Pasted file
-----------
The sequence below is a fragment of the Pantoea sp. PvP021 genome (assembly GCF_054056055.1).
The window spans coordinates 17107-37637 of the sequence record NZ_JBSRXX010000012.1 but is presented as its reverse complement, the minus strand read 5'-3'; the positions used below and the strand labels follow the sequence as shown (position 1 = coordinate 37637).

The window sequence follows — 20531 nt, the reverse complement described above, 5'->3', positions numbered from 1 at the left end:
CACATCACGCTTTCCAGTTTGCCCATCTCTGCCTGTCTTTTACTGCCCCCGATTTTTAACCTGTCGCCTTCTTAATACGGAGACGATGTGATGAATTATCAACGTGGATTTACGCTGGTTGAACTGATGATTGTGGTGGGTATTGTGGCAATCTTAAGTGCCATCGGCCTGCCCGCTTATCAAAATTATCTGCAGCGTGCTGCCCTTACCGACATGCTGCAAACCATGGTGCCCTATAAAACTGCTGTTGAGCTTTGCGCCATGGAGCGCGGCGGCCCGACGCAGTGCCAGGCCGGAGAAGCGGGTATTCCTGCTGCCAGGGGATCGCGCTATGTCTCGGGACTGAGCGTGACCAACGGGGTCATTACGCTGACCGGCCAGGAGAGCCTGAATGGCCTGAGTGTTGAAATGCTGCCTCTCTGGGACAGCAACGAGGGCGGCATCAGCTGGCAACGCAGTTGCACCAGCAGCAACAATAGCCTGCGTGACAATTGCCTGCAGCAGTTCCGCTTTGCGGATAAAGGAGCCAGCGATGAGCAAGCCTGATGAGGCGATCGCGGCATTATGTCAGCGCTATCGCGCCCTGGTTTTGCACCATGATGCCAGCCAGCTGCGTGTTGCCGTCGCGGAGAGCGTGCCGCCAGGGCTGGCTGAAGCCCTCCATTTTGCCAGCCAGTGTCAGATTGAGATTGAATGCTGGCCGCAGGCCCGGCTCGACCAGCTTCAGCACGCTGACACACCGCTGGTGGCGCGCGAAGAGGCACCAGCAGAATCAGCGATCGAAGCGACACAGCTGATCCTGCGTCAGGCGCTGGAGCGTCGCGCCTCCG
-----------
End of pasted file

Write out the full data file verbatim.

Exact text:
The sequence below is a fragment of the Pantoea sp. PvP021 genome (assembly GCF_054056055.1).
The window spans coordinates 17107-37637 of the sequence record NZ_JBSRXX010000012.1 but is presented as its reverse complement, the minus strand read 5'-3'; the positions used below and the strand labels follow the sequence as shown (position 1 = coordinate 37637).

The window sequence follows — 20531 nt, the reverse complement described above, 5'->3', positions numbered from 1 at the left end:
CACATCACGCTTTCCAGTTTGCCCATCTCTGCCTGTCTTTTACTGCCCCCGATTTTTAACCTGTCGCCTTCTTAATACGGAGACGATGTGATGAATTATCAACGTGGATTTACGCTGGTTGAACTGATGATTGTGGTGGGTATTGTGGCAATCTTAAGTGCCATCGGCCTGCCCGCTTATCAAAATTATCTGCAGCGTGCTGCCCTTACCGACATGCTGCAAACCATGGTGCCCTATAAAACTGCTGTTGAGCTTTGCGCCATGGAGCGCGGCGGCCCGACGCAGTGCCAGGCCGGAGAAGCGGGTATTCCTGCTGCCAGGGGATCGCGCTATGTCTCGGGACTGAGCGTGACCAACGGGGTCATTACGCTGACCGGCCAGGAGAGCCTGAATGGCCTGAGTGTTGAAATGCTGCCTCTCTGGGACAGCAACGAGGGCGGCATCAGCTGGCAACGCAGTTGCACCAGCAGCAACAATAGCCTGCGTGACAATTGCCTGCAGCAGTTCCGCTTTGCGGATAAAGGAGCCAGCGATGAGCAAGCCTGATGAGGCGATCGCGGCATTATGTCAGCGCTATCGCGCCCTGGTTTTGCACCATGATGCCAGCCAGCTGCGTGTTGCCGTCGCGGAGAGCGTGCCGCCAGGGCTGGCTGAAGCCCTCCATTTTGCCAGCCAGTGTCAGATTGAGATTGAATGCTGGCCGCAGGCCCGGCTCGACCAGCTTCAGCACGCTGACACACCGCTGGTGGCGCGCGAAGAGGCACCAGCAGAATCAGCGATCGAAGCGACACAGCTGATCCTGCGTCAGGCGCTGGAGCGTCGCGCCTCCG